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Coche Comedor review: Amagansett Mexican restaurant is fresh, inspired

Coche Comedor is a Mexican-inspired restaurant in Amagansett, where chef de cuisine Juan Geronimo takes us through his steps for making scallop ceviche. (Credit: Yvonne Albinowski)

Coche Comedor

74A Montauk Hwy., Amagansett

631-267-5709, cochecomedor.com

COST: $$-$$$

SERVICE: Warm, attentive, accommodating

AMBIENCE: Colorful, artful, festive

ESSENTIALS: Open every day. Bar, from noon, with raw bar menu. Dinner, Sunday to Thursday, 5:30 p.m. to 10 p.m.; Friday and Saturday, 5:30 p.m. to 11 p.m. No reservations. Major credit cards accepted. Wheelchair accessible.

Blazingly fresh and boldly imagined, Coche Comedor is an instant classic.

This dining car travels smoothly from the casual and homey to the refined and polished and back. The informal style and the fair prices could suggest “cheap eats.” But this definitely is fine dining, too.

Yes, there are simple, friendly spots, cozy regional places and a few higher-end rooms that define Mexican eateries in Nassau and Suffolk.

But there’s nothing like this. Suddenly, everything else seems tired.

Coche Comedor is the colorful handiwork of the group behind landmark Nick & Toni’s and Rowdy Hall in East Hampton, Townline BBQ in Sagaponack, and the adjacent La Fondita, a textbook taqueria located an open wall and an outdoor bench away.

The new paradigm takes shape in the building that once housed the Honest Diner, that fondly remembered taste of updated nostalgia, plated in the 1990s by the same ownership.

Plenty of stainless steel and vintage lighting remain, as does the rounded ceiling. But Coche Comedor is brighter and sharper, from the vivid geometric floor tiles to the whimsically designed table tops suggesting avocados; from the arched metal and tile mirrors to the folk art hands with hearts. Evocative images of Frida Kahlo look onto the main dining room and raw bar.

That’s where the artistry of executive chef Joseph Realmuto, chef de cuisine Juan Geronimo, sous chef Juan Juarez, and pastry chef Kelsey Longley is displayed, using a harvest of local ingredients.

It starts with something as basic as housemade chips and terrific salsas: verde, chipotle, and tomato. You’ll want to buy them by the quart, The show continues with a three-way spin on Caesar salad with toasted pumpkin seeds and Cotija cheese.

Then come superlative ceviches, from one of bass with grapefruit, pickled onions, and hibiscus; to another reverie of sea scallops with tangerine and yellow chile pepper that takes you from Acapulco to Lima. Crisp tacos filled with tuna tartare, radish, and avocado salsa add to the raw theme, as do sweet-briny local oysters with a tequila-lime vinaigrette.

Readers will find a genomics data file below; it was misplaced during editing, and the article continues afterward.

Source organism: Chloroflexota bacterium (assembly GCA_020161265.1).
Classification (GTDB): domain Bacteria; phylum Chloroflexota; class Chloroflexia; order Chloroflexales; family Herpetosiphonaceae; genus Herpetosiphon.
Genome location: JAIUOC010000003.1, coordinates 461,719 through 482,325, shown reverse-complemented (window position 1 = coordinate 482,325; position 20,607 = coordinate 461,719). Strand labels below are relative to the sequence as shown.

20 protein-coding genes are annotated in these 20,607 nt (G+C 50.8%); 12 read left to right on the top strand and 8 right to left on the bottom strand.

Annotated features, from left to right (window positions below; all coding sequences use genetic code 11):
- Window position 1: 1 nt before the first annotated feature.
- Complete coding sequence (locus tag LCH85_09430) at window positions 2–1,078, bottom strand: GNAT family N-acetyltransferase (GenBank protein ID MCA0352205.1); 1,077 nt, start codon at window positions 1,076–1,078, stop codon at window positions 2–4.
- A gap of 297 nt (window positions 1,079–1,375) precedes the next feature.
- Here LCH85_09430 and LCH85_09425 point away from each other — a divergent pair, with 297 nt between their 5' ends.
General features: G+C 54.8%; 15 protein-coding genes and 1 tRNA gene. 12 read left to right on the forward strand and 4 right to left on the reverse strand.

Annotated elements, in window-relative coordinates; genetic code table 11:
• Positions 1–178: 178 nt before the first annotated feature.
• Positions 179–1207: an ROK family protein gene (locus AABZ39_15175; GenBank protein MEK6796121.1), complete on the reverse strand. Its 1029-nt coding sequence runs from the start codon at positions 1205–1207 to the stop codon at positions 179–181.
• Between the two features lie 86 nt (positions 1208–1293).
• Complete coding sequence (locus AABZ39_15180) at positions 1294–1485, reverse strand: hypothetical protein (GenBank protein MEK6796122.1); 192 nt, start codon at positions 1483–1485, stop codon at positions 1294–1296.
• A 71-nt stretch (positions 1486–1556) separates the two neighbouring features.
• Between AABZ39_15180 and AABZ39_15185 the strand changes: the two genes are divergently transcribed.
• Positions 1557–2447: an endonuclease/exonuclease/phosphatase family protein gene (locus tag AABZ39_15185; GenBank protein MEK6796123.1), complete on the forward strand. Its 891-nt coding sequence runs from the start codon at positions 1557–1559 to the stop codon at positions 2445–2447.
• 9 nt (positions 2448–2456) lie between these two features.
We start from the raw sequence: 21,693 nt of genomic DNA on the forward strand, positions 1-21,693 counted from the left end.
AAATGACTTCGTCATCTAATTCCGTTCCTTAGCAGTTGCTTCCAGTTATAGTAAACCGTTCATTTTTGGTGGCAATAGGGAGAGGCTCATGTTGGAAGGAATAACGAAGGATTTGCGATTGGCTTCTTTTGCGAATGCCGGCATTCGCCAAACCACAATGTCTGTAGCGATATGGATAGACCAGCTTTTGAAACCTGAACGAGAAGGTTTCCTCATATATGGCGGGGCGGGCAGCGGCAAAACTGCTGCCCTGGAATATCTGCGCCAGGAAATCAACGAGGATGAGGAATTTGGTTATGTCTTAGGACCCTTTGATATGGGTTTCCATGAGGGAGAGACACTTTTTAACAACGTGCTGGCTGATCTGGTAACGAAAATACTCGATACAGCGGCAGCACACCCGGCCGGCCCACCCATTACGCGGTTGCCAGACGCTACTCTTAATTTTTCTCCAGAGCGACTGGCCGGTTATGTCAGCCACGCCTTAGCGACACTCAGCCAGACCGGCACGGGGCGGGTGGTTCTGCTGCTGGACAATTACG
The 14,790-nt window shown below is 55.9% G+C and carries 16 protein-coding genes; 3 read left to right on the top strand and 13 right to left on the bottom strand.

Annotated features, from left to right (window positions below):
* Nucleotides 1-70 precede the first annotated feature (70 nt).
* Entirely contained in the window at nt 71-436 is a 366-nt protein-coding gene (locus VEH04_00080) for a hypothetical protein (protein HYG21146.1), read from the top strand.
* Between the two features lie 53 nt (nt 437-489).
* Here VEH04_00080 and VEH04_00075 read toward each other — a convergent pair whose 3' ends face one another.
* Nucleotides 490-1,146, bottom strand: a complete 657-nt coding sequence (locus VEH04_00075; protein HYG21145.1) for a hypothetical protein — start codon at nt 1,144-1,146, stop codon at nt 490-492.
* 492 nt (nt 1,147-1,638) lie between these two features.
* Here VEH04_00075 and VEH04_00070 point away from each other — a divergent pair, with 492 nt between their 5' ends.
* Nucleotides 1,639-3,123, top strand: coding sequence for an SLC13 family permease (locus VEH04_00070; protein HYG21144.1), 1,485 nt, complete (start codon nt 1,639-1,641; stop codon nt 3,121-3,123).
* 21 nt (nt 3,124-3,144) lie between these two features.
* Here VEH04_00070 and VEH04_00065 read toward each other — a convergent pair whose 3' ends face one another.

Treat yourself to rotisserie duck sopes in corn-flour boats, with queso fresco and red pipian sauce. Spoon up sensational queso fundido enriched with chorizo, green chiles, and the crunch of toasty corn nuts. Sample a savory chicken tamal. Slice into wood-grilled octopus finished with black-olive mayo, pickled red onion, avocado crema, and lemon oil. Order soulful Chino-Latino duck fried rice.

The rice complements snappy apricot-tamarind glazed rotisserie duck; and tender chicken adobo, especially when the bird is finished with mole negro rife with chiles. Go ahead: add a side of duck fat potatoes or sweet plantains with queso fresco.

They’d also be the right company with two exceptional pork dishes: pork carnitas, wood-grilled, ready to fall away from the bone with a whisper, paired with charred baby onions; and pork barbacoa, deeply flavored and set to be scooped into hand-pressed tortillas.

Seaside, consider the singular version of cod al pastor, with grilled pineapple, pickled cabbage, and avocado crema. And Coche Comedor prepares a roasted fish of the day, with pickled vegetables. The local black sea bass stands out. There are wood-grilled skirt and bone-in rib steaks for the equally risk-averse.

You’ll revel in any of Kelsey Longley’s sweets, highlighted by the ultimate coconut tres leches cake; a fabulous sundae, hinting of cinnamon, with horchata ice cream and churros; a chocolate flan; and banana rum cake with Mexican chocolate gelato.

Choose one of the excellent cocktails, tequilas, or mezcal. Sip apropos wines or beers. Pour Coca-Cola from the slender bottles of cane sugar-sweetened Mexican Coke.

Since reservations aren’t accepted, some diners may have to stand by for a table, 30 minutes to an hour on the weekend. But a lot have been waiting for years.

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